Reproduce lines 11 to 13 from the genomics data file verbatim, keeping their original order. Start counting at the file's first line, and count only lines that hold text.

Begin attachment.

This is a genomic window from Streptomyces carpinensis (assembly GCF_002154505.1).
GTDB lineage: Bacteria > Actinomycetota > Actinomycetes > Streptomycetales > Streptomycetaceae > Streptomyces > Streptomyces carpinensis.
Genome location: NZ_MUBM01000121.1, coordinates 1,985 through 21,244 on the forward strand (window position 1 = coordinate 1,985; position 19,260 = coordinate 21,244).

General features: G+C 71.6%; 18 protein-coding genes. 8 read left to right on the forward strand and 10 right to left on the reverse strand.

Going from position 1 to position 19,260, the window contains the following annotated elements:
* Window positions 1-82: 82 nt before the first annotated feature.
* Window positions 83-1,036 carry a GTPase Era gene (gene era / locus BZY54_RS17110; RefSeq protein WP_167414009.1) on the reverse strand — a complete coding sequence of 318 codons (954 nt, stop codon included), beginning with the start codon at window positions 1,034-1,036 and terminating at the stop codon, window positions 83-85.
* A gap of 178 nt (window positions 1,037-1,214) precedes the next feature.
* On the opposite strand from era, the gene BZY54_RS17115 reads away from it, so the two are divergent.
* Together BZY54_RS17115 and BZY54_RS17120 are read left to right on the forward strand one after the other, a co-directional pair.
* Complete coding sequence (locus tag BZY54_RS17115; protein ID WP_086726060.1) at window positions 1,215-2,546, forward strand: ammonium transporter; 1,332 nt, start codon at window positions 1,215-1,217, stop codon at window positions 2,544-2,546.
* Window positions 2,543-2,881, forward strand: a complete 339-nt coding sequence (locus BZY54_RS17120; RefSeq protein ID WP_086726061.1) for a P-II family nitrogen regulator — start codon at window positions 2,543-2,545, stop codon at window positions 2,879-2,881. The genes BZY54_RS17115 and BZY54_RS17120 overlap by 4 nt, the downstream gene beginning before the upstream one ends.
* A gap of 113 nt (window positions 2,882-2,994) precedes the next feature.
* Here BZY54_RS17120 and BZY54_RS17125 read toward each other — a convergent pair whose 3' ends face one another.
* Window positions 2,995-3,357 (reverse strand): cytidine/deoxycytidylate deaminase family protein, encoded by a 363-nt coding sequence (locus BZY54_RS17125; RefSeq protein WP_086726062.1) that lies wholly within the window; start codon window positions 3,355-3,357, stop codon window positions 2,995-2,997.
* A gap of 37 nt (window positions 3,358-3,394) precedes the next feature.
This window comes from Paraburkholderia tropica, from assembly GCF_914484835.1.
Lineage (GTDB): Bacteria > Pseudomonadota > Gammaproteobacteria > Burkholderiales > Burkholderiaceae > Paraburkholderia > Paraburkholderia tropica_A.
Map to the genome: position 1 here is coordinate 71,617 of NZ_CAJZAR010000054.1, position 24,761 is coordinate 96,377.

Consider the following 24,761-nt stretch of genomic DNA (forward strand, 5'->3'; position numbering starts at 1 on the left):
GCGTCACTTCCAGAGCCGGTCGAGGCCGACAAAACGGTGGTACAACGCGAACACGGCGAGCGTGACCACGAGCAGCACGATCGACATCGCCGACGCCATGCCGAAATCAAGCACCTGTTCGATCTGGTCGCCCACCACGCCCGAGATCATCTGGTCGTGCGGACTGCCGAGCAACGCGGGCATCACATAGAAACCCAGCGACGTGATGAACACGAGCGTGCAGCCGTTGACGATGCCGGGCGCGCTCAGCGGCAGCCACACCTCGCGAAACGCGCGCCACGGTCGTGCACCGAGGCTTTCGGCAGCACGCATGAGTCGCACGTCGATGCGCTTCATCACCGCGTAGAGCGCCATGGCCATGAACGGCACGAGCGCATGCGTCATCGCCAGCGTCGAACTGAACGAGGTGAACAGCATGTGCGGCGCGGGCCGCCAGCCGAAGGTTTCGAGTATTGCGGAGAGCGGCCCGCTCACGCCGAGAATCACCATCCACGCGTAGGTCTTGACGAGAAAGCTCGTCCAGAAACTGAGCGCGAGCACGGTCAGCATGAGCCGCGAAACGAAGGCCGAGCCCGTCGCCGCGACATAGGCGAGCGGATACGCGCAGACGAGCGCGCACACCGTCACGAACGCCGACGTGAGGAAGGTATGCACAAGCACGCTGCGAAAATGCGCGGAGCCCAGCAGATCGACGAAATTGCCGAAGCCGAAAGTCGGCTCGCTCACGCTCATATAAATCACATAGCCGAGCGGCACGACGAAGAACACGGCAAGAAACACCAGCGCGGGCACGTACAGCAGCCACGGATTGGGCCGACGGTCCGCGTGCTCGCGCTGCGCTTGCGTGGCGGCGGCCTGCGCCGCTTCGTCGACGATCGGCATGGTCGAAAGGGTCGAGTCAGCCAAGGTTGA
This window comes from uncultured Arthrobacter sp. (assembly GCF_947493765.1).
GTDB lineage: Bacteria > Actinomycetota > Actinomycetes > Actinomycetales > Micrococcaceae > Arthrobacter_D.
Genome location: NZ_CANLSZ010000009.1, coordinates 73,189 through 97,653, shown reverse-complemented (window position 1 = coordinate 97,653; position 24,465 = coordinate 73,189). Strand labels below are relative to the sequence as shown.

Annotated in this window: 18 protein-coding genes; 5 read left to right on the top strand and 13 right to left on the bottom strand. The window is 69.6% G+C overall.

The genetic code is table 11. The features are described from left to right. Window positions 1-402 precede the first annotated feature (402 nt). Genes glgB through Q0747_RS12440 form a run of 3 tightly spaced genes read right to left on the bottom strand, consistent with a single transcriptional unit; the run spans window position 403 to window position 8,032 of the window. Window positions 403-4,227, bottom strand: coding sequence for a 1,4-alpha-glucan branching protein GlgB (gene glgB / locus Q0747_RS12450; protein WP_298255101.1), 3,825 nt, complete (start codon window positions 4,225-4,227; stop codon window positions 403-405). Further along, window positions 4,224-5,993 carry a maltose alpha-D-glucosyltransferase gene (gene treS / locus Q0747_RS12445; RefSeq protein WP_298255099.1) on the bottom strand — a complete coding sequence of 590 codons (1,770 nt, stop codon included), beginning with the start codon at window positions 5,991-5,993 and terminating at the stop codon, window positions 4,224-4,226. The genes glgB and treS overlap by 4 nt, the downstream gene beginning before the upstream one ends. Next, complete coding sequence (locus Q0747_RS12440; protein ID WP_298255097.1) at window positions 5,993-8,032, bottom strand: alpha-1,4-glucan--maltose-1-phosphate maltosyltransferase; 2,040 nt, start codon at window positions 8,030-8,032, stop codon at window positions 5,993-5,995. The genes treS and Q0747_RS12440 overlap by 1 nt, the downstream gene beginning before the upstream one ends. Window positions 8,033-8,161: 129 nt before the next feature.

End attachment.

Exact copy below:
* Complete coding sequence (locus tag BZY54_RS17115; protein ID WP_086726060.1) at window positions 1,215-2,546, forward strand: ammonium transporter; 1,332 nt, start codon at window positions 1,215-1,217, stop codon at window positions 2,544-2,546.
* Window positions 2,543-2,881, forward strand: a complete 339-nt coding sequence (locus BZY54_RS17120; RefSeq protein ID WP_086726061.1) for a P-II family nitrogen regulator — start codon at window positions 2,543-2,545, stop codon at window positions 2,879-2,881. The genes BZY54_RS17115 and BZY54_RS17120 overlap by 4 nt, the downstream gene beginning before the upstream one ends.
* A gap of 113 nt (window positions 2,882-2,994) precedes the next feature.